The quiet accumulator of runs June 18, 2007

Plain old Chanders

Fazeer Mohammed

Once again, Chanderpaul put his hand up and scored runs when his team needed them the most. © Getty Images
Like a pelau, there is nothing surprising about Shivnarine Chanderpaul.

Nothing exotic, nothing too extravagant, just the same old day after day, year after year. And we wouldn't have it any other way, even if, like the Sunday staple, he is generally taken for granted. That's the price of reliability without flair, of being uncomplicated.

Everyone is preoccupied with the sensational and the spectacular, but more often than not, it is an adherence to the basics and keeping things simple that invariably bring both satisfaction and consistency.

In completing a second consecutive unbeaten Test hundred and lifting West Indies to a respectable first-innings total yesterday at Chester-le-Street, the 32-year-old Guyanese struck another telling blow against those who spend an inordinate amount of time conjuring up all sorts of theories and concocting an assortment of new strategies to cope with challenges they face in their own technique or to counteract the threat of the opposition.

At the end of the day, sport is a very simple thing. Ball-juggling is impressive as a footballing skill but essentially useless without the ability to pass accurately and run into the open space. Whether it's done two-handed, one-handed, upside down or inside out, the most consistent players in all racquet sports ensure they just get the ball or the shuttle over the net. Golfers great and ordinary work for hours on maintaining the integrity of their swing, forever conscious that when the rhythm of that essential movement goes, everything else falls apart very quickly.

These elements are so fundamental that they never merit much attention. Let's face it, even these back-to-back hundreds, which are rightly being praised to the high heavens for their quiet efficiency and the challenging circumstances in which they were compiled, will not live in the memory for too long. It's like the San Antonio Spurs, who have swept to a fourth NBA Championship in nine years but still struggle for anything resembling the respect and recognition accorded to Magic Johnson's Los Angeles Lakers or Michael Jordan's Chicago Bulls.

We crave the truly spectacular to brighten the general drudgery of our everyday existence, like Michael Holding uprooting Geoff Boycott's off stump at Kensington Oval or Brian Lara unleashing a savage pull off Glenn McGrath 18 years later on the same ground. These are the moments that linger, for they rise above the general run-of-the-mill nature of sporting competition and become larger than life as time goes by.

When things are falling apart, Chanderpaul's quiet resolve, immense powers of concentration and simple method become invaluable.
But even if these superstars and their iconic moments dominate the limelight, there is still much to be said for the Chanderpaul type of performer in that they can almost always be relied upon to make a solid contribution. When the world-beating heroes are on song, this breed plays an almost anonymous supporting role. However, when things are falling apart, as on this England tour, their quiet resolve, immense powers of concentration and simple method become invaluable.

So it was again in the first innings of this rain-affected fourth Test. Chris Gayle delighted with a few blazing boundaries and a hoisted six while Dwayne Bravo's almost perpetual motion, energy and adventure at the crease keep you watching in the expectation that something unusual is about to happen. Yet for all that, it was plain old Chanderpaul at the other end, putting down anchor and collecting his runs around the wicket and building useful partnerships despite that square-on stance and ugly, crab-like movement across the stumps.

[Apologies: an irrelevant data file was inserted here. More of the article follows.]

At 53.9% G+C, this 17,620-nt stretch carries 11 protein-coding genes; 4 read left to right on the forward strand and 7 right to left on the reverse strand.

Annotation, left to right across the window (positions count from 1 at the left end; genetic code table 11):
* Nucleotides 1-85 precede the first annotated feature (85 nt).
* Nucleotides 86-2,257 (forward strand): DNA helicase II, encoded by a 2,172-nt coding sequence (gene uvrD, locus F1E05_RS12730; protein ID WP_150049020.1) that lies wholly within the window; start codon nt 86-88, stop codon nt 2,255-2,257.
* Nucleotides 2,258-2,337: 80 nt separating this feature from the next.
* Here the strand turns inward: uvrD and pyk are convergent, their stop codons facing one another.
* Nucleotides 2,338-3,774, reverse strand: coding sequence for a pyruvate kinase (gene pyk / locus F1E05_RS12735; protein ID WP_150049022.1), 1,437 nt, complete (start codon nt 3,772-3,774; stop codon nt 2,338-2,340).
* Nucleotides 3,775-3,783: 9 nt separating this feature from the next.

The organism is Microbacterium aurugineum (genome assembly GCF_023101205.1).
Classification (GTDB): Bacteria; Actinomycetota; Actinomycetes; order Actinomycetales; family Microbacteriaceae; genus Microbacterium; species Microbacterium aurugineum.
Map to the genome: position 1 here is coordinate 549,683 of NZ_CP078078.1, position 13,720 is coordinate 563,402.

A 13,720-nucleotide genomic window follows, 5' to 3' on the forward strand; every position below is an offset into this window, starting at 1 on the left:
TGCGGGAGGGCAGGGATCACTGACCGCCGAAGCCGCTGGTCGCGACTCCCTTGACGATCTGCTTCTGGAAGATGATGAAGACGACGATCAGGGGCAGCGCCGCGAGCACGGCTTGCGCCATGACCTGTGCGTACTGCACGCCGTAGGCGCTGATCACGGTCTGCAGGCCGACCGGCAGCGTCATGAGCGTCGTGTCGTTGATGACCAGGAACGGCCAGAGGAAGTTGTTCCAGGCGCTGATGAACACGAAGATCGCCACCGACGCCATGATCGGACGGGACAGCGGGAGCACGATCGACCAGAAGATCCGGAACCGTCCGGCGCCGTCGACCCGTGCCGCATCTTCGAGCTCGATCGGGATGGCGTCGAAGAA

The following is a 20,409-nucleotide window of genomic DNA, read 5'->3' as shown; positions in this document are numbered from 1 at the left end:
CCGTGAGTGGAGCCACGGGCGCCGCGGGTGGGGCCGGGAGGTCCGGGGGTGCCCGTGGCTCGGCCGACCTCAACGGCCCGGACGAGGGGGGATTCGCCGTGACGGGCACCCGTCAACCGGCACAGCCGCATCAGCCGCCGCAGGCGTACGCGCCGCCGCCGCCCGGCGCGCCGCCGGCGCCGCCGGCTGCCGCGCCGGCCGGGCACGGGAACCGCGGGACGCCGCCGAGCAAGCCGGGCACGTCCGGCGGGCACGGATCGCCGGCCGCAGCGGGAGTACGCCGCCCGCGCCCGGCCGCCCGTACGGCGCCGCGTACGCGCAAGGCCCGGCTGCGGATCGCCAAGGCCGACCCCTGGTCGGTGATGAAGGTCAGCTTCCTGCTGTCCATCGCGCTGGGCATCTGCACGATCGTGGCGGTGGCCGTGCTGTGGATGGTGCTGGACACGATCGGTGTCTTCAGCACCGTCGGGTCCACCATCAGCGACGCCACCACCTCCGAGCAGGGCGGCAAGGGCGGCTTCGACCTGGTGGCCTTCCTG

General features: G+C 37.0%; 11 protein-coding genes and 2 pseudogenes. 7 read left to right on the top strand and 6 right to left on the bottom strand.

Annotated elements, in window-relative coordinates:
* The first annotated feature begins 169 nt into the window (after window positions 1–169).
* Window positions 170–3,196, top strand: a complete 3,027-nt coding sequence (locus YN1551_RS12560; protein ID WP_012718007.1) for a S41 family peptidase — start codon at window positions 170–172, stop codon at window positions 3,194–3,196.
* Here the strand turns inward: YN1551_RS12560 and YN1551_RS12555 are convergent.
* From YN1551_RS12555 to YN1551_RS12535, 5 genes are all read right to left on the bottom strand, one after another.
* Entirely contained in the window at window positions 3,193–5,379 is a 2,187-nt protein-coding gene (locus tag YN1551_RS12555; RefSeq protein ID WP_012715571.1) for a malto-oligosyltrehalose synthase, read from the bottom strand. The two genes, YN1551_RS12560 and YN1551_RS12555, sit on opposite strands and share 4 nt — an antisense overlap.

In this media-dominated era when charisma and eloquence transform the occasional ordinary performer into a larger-than-life personality, his obvious discomfort in front of the microphone is almost held against him, as if it detracts from his worth as a batsman. But that's what he is: a batsman, pure and simple, from when he was a little boy playing against big, hardback men in Unity Village.

Where others are smooth talkers with grandiose ambitions, flavouring their already delectable sound-bites with inferences and innuendoes, Chanderpaul aspires only to bat, for as long and as often as possible. Yet even within that single-minded obsession, he is not so selfish as to be incapable of responding to the needs of the team. The fact that, as has been the case more often than not since his debut in 1994, he is required to put down roots for the long haul merely coincides with his desire for prolonged occupation of the crease.

He prefers to let his runs do the talking, and although he has now joined elite company as only the seventh West Indian batsman to amass 7000 Test runs, the former captain will again suffer by comparison with the exalted company of Lara, Richards, Sobers, Greenidge, Lloyd and Haynes. That his average of almost 46 is better than both members of the celebrated opening pair will be overlooked in dismissing any suggestion that he can seriously be compared with any of the giants still ahead of him in the all-time list.

No that such comparisons matter one iota to Chanderpaul, so long as he can continue taking guard with the leg bail and lay the foundation for another marathon effort in the middle. He hardly ever excites the taste buds, yet there is often a feeling of satisfaction when he is finished. Like the ever-reliable pelau, he has, in his own unassuming manner, satisfied the appetite when the fettucine wasn't creamy enough or the fajitas just didn't come out right.

It's not tantalising, but we're grateful for it.